LA Times Writer Wants Gun Ownership Reported on Real Estate Listings, but for the Opposite Reason as You

AP Photo/Michael Conroy

When you’re considering moving to a new area, what are the pluses that matter most?

Low crime? Good schools? Trash pickup?

A writer for The Los Angeles Times has another metric that may be worth consideration.


On Tuesday, opinion columnist Virginia Heffernan took to Twitter with an idea:

“Real-estate listings should include prevalence of gun-ownership in a 50-mile radius…”

She’d also like info on the “number of annual mass shootings in the region.”

“Time to change what a ‘bad neighborhood’ is,” she announced.

What if someone owns a modern sporting rifle, also known as the best-selling hunting rifle in America?

She believes that’d constitute a bad place for children:

“[A]nd introduce a meaningful tax on guns and gun violence. No one should say, ‘This is a great place to raise kids’ about neighborhoods where even one person has an assault rifle.”

Stop all the racializing:

“The metric would be simple. Example: Staten Island (pop 474k) has 4x the gun ownership per capita of the Bronx (pop 1.4m). If that reads as safer or more [free] to some people, Staten Island is for them. If not, maybe time for the Bronx. Take race, class, politics out of the real-estate equation.”


There’d definitely be a lot of items to track.

In 2018, Switzerland’s Small Arms Survey reported there were nearly 400,000,000 guns in the United States.

That was, obviously, two years before 2020’s gun-buying surge.

As for “assault rifles,” the AR-15’s certainly been vilified courtesy of impressive, dedicated effort by some on the Left side of the aisle.

Meanwhile, of course, ownership of any firearm doesn’t equal impending murder, and the lightweight modern rifle isn’t employed in most gun crimes.

The vast majority of such are, as you know, committed with handguns.

According to the Pew Research Center, of the FBI data available, handhelds were used in 64% of America’s 10,982 gun murders and non-negligent manslaughters in 2017.

That same year, only 4% involved a rifle — that’s any rifle, not just the AR-15.

As for mass shootings, long guns aren’t necessary. The deadliest as of 2007 — Virginia Tech’s 32-fatality assault — was accomplished via one Glock 19 handgun and one Walther P22 handgun.

That crime spree remains the most lethal school shooting in history (1927’s attack on Michigan’s Bath Consolidated School saw 44 perish, but by way of a bomb).


Back to Virginia Heffernan, she made the news in February over the kindness of her neighbors — who may or may not own an AR-15.

At the time, she reported they’d plowed her snow-covered driveway and done “a great job.”

Unfortunately, those folks weren’t too dissimilar from Nazis — they supported Trump.

She wrote, “My neighbors supported a man who showed near-murderous contempt for the majority of Americans. They kept him in business with their support. … I…can’t give my neighbors absolution; it’s not mine to give.”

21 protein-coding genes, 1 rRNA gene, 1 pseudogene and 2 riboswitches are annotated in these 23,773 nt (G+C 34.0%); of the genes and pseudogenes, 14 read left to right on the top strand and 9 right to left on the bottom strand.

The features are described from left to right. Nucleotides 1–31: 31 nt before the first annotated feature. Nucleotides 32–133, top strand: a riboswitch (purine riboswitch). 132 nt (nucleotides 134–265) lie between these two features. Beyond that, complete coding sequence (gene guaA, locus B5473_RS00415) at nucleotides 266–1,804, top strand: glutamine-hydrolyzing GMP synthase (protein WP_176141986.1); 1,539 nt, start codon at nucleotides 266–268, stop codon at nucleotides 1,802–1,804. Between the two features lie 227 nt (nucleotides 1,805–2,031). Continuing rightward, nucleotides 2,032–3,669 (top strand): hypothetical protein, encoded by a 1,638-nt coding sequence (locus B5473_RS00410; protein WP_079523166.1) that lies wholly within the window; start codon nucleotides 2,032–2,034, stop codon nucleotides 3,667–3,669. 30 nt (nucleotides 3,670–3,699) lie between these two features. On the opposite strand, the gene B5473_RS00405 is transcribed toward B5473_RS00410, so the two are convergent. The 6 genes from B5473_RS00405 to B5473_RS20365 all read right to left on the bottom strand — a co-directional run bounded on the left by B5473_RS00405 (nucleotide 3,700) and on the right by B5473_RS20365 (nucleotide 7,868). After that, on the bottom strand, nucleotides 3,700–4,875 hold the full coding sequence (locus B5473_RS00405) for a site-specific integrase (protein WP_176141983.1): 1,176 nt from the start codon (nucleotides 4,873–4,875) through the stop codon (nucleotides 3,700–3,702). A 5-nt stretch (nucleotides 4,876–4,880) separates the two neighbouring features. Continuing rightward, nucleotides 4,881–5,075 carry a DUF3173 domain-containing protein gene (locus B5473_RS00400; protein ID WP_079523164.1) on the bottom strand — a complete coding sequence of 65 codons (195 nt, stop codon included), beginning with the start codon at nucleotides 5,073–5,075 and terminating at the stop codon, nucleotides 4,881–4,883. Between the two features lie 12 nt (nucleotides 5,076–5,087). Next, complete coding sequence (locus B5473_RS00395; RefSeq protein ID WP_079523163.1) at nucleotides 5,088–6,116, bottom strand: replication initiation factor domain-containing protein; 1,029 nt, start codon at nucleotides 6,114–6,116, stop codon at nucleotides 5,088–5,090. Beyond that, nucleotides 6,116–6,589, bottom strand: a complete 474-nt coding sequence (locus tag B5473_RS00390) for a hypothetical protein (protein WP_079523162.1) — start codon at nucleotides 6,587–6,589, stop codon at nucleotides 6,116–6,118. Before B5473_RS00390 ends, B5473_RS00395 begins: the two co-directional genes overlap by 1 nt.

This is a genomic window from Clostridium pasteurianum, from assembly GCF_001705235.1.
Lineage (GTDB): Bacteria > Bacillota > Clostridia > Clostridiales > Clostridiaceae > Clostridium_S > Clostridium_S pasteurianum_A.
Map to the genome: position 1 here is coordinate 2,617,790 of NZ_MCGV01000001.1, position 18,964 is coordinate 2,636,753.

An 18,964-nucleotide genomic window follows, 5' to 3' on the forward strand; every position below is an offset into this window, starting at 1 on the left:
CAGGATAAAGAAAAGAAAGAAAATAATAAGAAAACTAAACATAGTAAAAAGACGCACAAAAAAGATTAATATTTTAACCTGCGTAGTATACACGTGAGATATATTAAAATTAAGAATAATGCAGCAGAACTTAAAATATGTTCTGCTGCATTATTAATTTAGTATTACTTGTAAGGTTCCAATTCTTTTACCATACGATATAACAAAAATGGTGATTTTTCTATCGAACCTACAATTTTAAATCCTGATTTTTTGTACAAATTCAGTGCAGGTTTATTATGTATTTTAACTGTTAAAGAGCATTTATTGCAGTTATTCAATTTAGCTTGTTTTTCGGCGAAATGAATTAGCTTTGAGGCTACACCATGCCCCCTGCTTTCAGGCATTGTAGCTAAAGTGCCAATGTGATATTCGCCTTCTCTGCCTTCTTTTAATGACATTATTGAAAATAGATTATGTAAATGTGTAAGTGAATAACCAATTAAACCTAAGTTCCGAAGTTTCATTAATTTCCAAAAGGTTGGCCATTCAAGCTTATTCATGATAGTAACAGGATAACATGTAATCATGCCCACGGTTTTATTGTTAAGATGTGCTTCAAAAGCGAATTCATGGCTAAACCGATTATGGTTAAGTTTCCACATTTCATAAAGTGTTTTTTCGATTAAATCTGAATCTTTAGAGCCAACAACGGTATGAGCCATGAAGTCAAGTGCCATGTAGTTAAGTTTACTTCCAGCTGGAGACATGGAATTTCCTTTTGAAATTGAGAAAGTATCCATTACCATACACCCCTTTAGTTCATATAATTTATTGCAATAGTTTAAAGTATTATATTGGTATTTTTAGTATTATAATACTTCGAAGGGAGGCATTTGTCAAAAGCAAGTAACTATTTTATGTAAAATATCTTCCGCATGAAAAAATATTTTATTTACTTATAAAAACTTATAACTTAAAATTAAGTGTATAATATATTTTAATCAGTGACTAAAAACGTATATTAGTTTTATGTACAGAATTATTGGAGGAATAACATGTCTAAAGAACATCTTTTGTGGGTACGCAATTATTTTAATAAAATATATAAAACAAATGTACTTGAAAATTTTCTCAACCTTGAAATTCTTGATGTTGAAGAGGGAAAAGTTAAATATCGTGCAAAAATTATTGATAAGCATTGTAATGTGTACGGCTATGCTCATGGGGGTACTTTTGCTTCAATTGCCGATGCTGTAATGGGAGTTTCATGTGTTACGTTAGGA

But their generosity made things tough:

When someone helps you when you’re down, or snowed in, it’s almost impossible to regard them as a blight on the world. In fact, you’re more likely to be overwhelmed with gratitude and convinced of the person’s inherent goodness.

She recalled a French family once saying of Nazi occupation during WWII, “We were happy because Nazis were very [polite].”

Additionally, she compared the weirdos next door to Hezbollah:

The favors Hezbollah does for people in the cities Tyre and Sidon probably don’t involve snowplows, but, like other mafias, Hezbollah tends to its own — the Shiite sick, elderly and hungry. They offer protection and hospitality and win loyalty that way. And they also demand devotion to their brutal, us-versus-them anti-Sunni cause. Some of us are family, the favors say; the rest are infidels.


As for Virginia’s real estate revolution regarding the number of folks’ firearms, the guns would — of course — have to be registered. Hence, the count wouldn’t necessary include those possessed for criminal use.

Having said that, if not for the registration component, I’d guess most conservatives would love the idea.

They’d assume, very possibly, that an armed neighborhood would mean a safer one.

Furthermore, if the information was made known to criminals, many would bet they’d target other, more defenseless areas.

And that, my friends, is what you call a great cultural divide.

We’re headed toward a point where polar-opposite sides want the same things for polar-opposite reasons.

The split was once nowhere near so severe.

And there used to not be such an aversion to guns.

In the 1950’s, a rifle in the home wasn’t an incendiary idea.

Neither was it, largely, in the 80’s.

Virginia’s concerned about a “bad” America.


The one to which she refers — one in which houses host guns — was previously known to both Republicans and Democrats as just “America.”



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